DVD Recorder Update

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We haven’t looked in this field for while, so it’s time for an update:

In the past, we’ve felt that DVD recorders weren’t really going to take off until recorder that were:

  • capable of burning dual-layer DVDs and
  • able to burn them at a minimum 4X speed

    . . . became available.

    We’ve felt that way because current DVD recording involves more fidgeting, compromises and time spent than the average Joe Sixpack wants.

    Well, such recorders are now entering the marketplace, the Pioneer DVR-108 being one of the first. It’s already available for about $100. Such a device is capable of copying your typical movie in about 25 minutes.

    Is the rush on?

    A Big, A Medium and A Small Technical Issue

    Three technical issues cloud the DVD-R picture to varying degrees.

    The first, big problem is that dual-layer media is becoming available, but it is extremely expensive. The standard price is about $14 each. The lowest sale price I’ve seen one is about $10 each. By Christmas, at least one drive manufacturer is hoping to see $5 disks.

    Clearly, we’ll be lucky to see $1-2 media before late 2005, if then.

    The medium issue is relative speed. Dual-layer DVD recorders will get faster than 4X, expect 6X, then 8X, then 10X recorders through 2005.

    It should be noted, though, that 16X is going to be the maximum speed you’re going to see from a DVD recorder, whether single or dual (keep in mind that 16X DVD is the equivalent of well above 100X CD speed).

    The small issue will be the relatively short period of time before these products get superceded by the next generation of DVD recorders, those capable of recordering movie-lengths works in the HDTV format. Such devices will become available towards the end of next year.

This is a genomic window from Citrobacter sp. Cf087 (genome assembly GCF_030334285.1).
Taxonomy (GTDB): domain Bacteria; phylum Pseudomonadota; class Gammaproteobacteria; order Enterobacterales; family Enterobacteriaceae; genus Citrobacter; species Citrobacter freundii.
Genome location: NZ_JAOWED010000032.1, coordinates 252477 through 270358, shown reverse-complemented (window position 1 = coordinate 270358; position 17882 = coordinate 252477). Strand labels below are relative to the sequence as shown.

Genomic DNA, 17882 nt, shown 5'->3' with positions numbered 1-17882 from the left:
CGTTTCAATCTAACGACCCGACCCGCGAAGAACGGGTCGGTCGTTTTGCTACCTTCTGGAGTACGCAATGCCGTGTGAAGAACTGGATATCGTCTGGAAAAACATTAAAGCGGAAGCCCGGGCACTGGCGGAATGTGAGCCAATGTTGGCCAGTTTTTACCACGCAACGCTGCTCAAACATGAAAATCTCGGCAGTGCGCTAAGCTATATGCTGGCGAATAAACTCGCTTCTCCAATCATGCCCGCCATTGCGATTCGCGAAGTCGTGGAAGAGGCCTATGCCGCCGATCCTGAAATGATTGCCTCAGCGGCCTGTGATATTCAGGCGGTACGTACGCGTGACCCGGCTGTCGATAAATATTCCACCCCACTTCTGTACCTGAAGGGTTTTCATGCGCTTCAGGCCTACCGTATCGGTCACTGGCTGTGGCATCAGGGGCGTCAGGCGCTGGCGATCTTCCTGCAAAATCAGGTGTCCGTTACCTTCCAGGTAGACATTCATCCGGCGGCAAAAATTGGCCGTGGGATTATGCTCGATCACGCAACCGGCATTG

However, there will be competing standards, initial models will probably be very expensive, and it will probably take more than a little time for Hollywood to come out with HD-standard DVD movies, so obsolescence will be more theoretical than real for a few years.

    Speaking of Hollywood . . . .

    Rest assured that the prospect of cheap DVD-recorders bringing brainless movie copying to the masses will hardly bring joy to their hearts, and becoming the Grinch that Stole Christmas is a role they want. Their motto ought to be “Do it to them before they do it to us.”

    The former owners of 321 Studios can testify to that, they recently went out of business due to the legal efforts of the movie industry. Ironically, at least some of the money 321 Studios collected for its products will go to fund anti-piracy campaigns.

    This is an ironical age, but the possibility of certain users potentially helping to fund their own future apprehension is worthy of note. 🙂

    However, 321’s demise has hardly put a dent into DVD copying. It is not difficult to find a program that will break the CSS-encryption standard on DVDs, and it is even easier to find a program that will copy any DVDs thus broken. It does not appear the movie mavens have even started to go after any of those remaining.

    Hollywood would much rather have a much bigger legal stick.

    Will Congress Be INDUCEd?

    Many of you are aware of Senator Orrin Hatch’s latest proposed bill, which even we found to be too much.

    You may not be aware of who has signed on as cosponsors. Including Senator Hatch, four are Republicans, five are Democrats. Both the Republican Majority Leader and the Democratic Minority Leader in the Senate are cosponsors. So has the person who might well end up being President of the United States five years from now (well, at least she would like to be): Sen. Hillary Rodham Clinton.

    The bill doesn’t seem to be going anywhere at the moment, and there are no new hearings scheduled on the bill, but this issue isn’t going to go away, and the cheaper DVD DL media gets, the more pressure there will be from the likes of the MPAA.

    If not this year, then one of these days, some effort is going to made to address this copying problem, and if something like INDUCE is enacted, certainly any software decryptor is going to be sued to the wall, and any DVD recorder company will probably get sued by the MPAA just for the heck of it, too.

    The horse is probably out of the barn for CSS-encrypted DVDs; what the MPAA is probably going to focus on and lobby for is protection for any encryption standard for HD-DVD.

    The future of DVD recorders, especially HD-DVD recorders, will likely become more of a legal than technical issue.


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